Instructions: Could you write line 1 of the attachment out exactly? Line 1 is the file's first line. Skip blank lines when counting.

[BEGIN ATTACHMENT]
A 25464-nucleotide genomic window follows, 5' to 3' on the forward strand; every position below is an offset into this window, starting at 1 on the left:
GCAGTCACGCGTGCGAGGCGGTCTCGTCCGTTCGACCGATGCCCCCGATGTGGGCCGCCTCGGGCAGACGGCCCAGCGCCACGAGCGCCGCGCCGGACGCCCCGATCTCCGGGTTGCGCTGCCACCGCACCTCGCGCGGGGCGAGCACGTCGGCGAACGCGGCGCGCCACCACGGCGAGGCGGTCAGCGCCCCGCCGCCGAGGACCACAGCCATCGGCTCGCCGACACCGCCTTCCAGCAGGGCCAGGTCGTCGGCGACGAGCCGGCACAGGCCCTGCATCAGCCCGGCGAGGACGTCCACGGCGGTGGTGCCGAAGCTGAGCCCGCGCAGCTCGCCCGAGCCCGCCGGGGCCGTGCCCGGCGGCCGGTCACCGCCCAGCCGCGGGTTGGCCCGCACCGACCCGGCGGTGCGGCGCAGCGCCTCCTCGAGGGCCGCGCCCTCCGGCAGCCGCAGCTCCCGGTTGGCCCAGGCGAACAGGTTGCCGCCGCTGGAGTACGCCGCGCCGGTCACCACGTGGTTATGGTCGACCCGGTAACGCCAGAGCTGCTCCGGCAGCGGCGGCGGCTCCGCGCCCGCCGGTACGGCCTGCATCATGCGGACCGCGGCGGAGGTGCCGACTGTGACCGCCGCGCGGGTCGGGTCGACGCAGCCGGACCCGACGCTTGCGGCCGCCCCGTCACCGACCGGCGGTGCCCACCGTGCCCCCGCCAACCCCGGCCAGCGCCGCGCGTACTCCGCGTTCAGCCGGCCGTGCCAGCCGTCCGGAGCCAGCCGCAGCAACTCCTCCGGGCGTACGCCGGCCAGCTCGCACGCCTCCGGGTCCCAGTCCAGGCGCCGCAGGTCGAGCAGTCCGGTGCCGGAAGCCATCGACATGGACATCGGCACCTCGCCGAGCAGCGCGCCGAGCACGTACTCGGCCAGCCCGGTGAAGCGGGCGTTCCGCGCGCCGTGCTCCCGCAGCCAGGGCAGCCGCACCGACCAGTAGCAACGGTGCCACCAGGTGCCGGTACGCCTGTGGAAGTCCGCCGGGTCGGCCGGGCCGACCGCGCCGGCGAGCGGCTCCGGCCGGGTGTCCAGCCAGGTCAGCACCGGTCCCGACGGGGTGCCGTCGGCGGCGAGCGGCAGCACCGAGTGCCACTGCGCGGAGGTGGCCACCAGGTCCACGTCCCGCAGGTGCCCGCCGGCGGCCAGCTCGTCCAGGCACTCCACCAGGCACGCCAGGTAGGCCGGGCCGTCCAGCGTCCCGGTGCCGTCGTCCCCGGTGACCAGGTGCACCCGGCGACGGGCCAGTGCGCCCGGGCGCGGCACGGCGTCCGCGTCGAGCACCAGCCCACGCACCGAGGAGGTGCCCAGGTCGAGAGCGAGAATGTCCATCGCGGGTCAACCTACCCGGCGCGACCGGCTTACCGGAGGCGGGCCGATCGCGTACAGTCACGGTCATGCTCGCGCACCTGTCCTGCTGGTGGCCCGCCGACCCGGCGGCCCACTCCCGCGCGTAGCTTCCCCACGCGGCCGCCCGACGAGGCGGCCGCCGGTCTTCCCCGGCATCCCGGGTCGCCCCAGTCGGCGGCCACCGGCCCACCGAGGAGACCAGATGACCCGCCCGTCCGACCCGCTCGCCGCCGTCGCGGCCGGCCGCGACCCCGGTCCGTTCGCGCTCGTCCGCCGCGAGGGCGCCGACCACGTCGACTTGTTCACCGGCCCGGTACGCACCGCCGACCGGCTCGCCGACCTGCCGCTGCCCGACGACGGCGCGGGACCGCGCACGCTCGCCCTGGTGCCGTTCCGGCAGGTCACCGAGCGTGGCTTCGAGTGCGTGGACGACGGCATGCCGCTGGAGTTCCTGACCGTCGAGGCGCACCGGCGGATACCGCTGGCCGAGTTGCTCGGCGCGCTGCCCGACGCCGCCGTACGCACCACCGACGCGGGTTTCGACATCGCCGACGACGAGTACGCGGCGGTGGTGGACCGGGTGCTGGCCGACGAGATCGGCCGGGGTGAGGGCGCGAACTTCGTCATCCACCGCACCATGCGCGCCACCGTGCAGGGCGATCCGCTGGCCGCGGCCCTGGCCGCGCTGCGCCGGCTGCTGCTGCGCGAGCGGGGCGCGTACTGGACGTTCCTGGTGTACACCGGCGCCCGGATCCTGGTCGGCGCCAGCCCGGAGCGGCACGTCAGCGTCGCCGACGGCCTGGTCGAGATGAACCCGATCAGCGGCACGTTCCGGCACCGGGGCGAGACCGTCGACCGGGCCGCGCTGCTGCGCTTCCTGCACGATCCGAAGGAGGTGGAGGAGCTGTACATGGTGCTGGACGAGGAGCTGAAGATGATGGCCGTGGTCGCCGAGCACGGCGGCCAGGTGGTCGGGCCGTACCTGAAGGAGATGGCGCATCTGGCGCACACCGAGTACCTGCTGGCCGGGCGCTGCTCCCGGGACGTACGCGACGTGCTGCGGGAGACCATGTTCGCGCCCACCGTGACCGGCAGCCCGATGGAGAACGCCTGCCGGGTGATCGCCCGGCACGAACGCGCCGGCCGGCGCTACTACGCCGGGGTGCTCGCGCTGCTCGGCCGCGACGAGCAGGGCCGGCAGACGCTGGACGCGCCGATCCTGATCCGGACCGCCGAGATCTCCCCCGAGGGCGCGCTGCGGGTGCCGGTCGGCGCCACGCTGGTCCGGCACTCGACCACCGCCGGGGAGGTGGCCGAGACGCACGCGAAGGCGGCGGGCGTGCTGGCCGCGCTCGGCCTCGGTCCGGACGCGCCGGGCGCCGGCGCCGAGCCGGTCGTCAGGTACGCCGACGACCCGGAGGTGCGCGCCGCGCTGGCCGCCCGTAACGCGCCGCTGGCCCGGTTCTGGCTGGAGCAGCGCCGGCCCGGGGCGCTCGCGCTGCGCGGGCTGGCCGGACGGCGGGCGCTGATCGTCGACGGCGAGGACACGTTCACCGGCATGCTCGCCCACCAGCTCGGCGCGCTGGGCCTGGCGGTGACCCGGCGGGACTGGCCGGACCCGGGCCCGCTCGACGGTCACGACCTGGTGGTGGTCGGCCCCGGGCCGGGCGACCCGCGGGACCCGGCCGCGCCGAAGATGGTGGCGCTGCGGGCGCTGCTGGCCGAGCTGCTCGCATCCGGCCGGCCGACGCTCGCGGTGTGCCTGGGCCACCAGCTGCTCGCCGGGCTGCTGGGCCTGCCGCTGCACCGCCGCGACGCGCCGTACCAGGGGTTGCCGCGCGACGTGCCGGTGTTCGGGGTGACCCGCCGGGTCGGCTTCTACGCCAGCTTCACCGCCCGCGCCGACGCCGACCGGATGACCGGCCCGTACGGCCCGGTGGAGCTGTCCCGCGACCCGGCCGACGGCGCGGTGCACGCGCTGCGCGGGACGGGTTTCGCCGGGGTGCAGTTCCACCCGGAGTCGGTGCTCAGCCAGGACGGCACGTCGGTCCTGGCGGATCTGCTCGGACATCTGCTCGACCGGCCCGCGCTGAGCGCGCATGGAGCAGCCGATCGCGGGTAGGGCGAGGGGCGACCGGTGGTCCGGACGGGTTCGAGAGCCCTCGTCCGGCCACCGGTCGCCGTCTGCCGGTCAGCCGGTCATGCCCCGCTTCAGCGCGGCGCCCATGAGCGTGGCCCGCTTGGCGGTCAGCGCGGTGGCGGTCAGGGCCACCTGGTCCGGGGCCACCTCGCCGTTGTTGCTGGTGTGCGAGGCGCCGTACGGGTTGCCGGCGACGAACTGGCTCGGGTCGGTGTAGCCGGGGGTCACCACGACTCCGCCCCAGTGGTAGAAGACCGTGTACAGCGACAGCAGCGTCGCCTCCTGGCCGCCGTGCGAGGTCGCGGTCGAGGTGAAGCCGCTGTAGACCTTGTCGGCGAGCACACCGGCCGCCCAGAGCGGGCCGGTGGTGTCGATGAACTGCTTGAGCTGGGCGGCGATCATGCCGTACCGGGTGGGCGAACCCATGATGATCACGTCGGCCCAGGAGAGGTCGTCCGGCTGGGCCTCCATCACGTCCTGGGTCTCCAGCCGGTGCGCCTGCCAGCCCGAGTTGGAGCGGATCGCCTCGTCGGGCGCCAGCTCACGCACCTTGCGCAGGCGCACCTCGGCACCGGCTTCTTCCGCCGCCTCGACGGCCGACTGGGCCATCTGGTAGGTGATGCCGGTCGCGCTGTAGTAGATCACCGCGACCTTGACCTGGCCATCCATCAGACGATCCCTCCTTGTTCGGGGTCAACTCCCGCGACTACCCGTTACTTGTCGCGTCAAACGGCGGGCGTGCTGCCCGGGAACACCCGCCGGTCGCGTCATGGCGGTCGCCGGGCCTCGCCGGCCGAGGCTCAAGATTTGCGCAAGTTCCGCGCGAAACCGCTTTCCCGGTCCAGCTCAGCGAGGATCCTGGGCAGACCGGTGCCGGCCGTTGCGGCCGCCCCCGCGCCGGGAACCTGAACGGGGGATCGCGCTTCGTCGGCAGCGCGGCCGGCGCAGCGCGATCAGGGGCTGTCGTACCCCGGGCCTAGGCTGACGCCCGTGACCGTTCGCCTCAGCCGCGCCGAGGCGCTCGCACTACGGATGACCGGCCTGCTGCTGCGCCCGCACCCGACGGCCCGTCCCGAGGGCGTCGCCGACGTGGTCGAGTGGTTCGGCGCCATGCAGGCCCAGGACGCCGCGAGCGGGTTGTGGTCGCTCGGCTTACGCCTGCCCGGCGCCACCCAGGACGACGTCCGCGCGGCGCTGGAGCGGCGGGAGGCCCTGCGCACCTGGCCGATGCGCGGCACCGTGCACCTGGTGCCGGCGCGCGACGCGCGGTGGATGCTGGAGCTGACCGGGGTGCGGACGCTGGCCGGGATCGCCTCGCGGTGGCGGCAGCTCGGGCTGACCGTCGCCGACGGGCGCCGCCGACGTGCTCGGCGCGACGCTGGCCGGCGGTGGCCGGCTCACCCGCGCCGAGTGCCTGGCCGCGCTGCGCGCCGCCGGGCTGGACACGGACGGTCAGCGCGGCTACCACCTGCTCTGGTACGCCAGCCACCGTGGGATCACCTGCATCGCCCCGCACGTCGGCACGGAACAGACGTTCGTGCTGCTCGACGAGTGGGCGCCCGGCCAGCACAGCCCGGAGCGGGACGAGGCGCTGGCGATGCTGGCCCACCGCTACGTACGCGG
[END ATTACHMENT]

A 25464-nucleotide genomic window follows, 5' to 3' on the forward strand; every position below is an offset into this window, starting at 1 on the left: